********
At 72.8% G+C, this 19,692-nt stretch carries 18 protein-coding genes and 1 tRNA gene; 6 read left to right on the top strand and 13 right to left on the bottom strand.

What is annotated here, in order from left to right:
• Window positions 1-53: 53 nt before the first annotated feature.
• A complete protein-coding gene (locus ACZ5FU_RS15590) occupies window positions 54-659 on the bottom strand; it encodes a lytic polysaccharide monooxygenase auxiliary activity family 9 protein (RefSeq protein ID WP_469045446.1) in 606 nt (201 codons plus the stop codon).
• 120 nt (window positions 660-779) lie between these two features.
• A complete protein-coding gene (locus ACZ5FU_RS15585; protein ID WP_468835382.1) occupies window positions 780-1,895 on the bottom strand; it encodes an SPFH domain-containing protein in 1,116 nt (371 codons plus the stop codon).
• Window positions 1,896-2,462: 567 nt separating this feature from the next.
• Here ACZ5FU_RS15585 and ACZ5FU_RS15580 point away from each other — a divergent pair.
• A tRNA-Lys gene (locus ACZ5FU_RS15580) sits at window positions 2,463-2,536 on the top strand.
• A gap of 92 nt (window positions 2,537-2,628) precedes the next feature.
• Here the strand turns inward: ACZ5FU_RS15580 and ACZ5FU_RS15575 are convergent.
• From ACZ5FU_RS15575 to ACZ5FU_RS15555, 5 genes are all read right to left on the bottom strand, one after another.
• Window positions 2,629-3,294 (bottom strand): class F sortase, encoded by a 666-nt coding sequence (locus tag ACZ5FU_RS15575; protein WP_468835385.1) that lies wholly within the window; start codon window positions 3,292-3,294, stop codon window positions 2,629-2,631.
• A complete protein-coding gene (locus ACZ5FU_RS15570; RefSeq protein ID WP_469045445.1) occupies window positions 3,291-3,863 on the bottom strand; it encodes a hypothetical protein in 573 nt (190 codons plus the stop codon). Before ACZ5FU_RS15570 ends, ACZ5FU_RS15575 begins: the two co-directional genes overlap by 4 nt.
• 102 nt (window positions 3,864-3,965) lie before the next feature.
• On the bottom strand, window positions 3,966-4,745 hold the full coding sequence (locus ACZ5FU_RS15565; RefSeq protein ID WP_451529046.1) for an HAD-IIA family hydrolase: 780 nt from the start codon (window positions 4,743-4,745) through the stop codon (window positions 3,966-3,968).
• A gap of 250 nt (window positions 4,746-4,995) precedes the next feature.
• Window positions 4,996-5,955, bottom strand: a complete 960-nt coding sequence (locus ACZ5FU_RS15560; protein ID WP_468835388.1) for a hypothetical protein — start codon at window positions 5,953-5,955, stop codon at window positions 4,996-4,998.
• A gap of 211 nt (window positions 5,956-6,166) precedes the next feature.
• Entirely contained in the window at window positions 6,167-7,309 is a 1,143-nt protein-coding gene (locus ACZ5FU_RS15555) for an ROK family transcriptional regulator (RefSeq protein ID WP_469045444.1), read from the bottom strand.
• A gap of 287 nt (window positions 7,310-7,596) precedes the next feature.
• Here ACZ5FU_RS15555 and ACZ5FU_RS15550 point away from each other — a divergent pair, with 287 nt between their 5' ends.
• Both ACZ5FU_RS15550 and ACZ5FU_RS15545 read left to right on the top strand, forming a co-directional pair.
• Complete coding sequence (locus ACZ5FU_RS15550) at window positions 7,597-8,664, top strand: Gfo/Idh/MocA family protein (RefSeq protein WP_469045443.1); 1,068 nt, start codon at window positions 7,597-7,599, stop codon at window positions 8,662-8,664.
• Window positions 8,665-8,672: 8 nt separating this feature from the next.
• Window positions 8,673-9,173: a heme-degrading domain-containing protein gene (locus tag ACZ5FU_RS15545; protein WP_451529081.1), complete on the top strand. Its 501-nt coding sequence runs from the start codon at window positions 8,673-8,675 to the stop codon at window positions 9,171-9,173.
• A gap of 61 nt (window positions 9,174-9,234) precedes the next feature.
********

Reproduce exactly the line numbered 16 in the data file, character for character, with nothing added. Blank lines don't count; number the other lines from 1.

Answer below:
• On the bottom strand, window positions 3,966-4,745 hold the full coding sequence (locus ACZ5FU_RS15565; RefSeq protein ID WP_451529046.1) for an HAD-IIA family hydrolase: 780 nt from the start codon (window positions 4,743-4,745) through the stop codon (window positions 3,966-3,968).